On the day of the mediation, the mediator's role is to facilitate the parties in reaching a mutually agreed settlement, which is then hopefully recorded in a settlement agreement on the day or very soon after. The mediator has discretion in determining the procedure on the day, ensuring each party has a fair opportunity to present their positions. For example, to set the scene, the parties might present their respective cases before the mediator meets with the parties individually or altogether. The mediator may need to shuttle between the party’s separate breakout rooms, hold lawyers-only meetings to focus in on the legal issues, or even meet with the parties in the absence of their lawyers should that be appropriate. Mediators will undoubtedly have different methods for unlocking any deadlocks and will often have to change approach depending on the progress being made towards a resolution on the day. In the event that a mediation does not lead to a settlement, either party or both parties jointly may terminate the process, with no prejudice to the merits of the dispute.
At the heart of the Rules lies the paramount obligation of confidentiality which is crucial in fostering an environment of trust and openness during the mediation. The Rules’ confidentiality terms are especially important in a civil law jurisdiction like Dubai, where the common law concept of “without prejudice” does not apply. Under the Rules, the mediator and all attendees must maintain the confidentiality of all mediation-related information, materials created during mediation, and documents not publicly available. Private communications with the mediator must remain undisclosed, and most importantly, any statements made during mediation, whether in writing or orally, cannot be used as evidence in any subsequent judicial or arbitration proceedings against the party that made them.
In this regard, at the time of writing, it seems unlikely that a DIAC mediation will also benefit from the confidentiality provisions guaranteed by the UAE’s Mediation Law (Federal Law No. 6 of 2021) and/or Dubai’s Mediation Centre Law (Dubai Law 18 of 2021). Those provisions currently apply to mediations conducted through centres specified in each law (ie Abu Dhabi’s Mediation and Conciliation Center and Dubai’s Centre for Amicable Settlement of Disputes) to prevent a party using the information it gained in a mediation in proceedings before a court or other forum. Whist both laws provide respectively for the licencing of private mediation centres or outsourcing of mediation work to authorised entities, there is no indication that the DIAC has been granted this status at this time.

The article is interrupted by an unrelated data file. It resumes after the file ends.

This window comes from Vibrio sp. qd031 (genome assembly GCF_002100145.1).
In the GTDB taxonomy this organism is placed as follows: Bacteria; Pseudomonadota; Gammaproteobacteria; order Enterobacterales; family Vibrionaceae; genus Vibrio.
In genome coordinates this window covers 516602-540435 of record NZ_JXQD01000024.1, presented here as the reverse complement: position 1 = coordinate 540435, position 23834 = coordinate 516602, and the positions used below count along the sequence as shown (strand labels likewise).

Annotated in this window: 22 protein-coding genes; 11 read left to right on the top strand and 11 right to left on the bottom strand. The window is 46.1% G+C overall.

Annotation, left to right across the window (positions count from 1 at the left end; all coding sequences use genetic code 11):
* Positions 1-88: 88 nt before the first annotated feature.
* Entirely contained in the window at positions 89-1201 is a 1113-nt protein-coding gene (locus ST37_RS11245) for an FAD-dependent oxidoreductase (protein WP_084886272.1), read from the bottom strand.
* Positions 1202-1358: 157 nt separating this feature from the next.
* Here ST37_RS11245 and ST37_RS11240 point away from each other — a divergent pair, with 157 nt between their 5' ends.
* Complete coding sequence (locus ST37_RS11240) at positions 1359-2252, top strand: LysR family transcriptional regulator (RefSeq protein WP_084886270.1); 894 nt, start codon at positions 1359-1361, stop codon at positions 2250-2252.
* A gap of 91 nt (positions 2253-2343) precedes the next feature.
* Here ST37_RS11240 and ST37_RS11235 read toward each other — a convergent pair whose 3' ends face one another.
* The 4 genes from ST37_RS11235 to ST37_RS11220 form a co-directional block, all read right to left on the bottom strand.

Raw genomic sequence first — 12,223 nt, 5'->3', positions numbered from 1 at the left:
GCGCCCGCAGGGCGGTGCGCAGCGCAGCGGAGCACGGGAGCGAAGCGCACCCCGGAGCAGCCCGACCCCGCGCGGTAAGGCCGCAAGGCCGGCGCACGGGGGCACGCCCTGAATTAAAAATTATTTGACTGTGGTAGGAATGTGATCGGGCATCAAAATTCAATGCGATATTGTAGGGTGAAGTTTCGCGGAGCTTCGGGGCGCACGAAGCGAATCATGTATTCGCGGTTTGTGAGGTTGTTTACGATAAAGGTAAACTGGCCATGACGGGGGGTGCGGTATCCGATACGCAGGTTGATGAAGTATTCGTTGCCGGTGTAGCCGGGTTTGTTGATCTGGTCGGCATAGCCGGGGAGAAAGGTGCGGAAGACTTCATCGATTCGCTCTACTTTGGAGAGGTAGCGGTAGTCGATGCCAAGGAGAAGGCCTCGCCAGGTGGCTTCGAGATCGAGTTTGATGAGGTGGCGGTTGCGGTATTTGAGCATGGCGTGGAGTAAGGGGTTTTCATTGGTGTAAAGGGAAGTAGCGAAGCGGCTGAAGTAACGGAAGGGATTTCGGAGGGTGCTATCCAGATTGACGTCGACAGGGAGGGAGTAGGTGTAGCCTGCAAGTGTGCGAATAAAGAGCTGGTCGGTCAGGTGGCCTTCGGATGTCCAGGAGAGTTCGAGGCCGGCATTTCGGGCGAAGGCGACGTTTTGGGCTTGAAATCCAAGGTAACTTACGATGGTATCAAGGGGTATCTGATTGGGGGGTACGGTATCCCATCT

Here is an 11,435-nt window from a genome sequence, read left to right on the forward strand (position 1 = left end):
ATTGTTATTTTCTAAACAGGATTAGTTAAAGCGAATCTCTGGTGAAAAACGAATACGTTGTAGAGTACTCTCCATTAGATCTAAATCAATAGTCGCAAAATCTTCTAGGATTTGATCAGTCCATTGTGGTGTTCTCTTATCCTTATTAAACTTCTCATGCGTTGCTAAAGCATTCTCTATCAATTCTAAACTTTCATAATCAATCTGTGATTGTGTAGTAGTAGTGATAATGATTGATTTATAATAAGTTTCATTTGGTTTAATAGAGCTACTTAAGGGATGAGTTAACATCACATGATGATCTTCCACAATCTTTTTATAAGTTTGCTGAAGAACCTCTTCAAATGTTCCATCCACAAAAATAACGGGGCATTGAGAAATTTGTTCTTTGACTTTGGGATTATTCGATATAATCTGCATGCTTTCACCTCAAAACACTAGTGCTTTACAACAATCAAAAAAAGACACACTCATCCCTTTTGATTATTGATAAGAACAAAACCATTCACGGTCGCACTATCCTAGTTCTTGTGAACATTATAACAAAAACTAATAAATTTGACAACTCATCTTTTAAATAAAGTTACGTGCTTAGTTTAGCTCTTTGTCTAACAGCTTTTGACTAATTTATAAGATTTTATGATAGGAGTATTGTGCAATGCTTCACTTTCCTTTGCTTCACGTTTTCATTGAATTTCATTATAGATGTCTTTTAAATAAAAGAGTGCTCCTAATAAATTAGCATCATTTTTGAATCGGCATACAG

Without statutory guarantees precluding the use of confidential, mediation-related information in subsequent court or arbitration proceedings, the parties shall be relying on the subsequent arbitrator or judge to honour the confidentiality provisions in the Rules and in their mediation agreement. With this in mind, only time will tell if parties in Dubai and the wider region will be willing to fully commit to a mediation process under the Rules without a statutory comfort blanket.
In conclusion, mediation has long been recognised globally as a valuable alternative for resolving commercial disputes. When the process is successful, mediation can undoubtedly result in an efficient and cost-effective resolution of a dispute, with the added possibility of parties retaining an amicable relationship to continue doing business together. It is hoped that the introduction of the Rules will stimulate greater interest and engagement in mediation within Dubai and the broader region.
If you have found this article interesting, we invite you to contact any of Taylor Wessing’s disputes team in Dubai for a brief discussion of the process and its suitability for your specific case.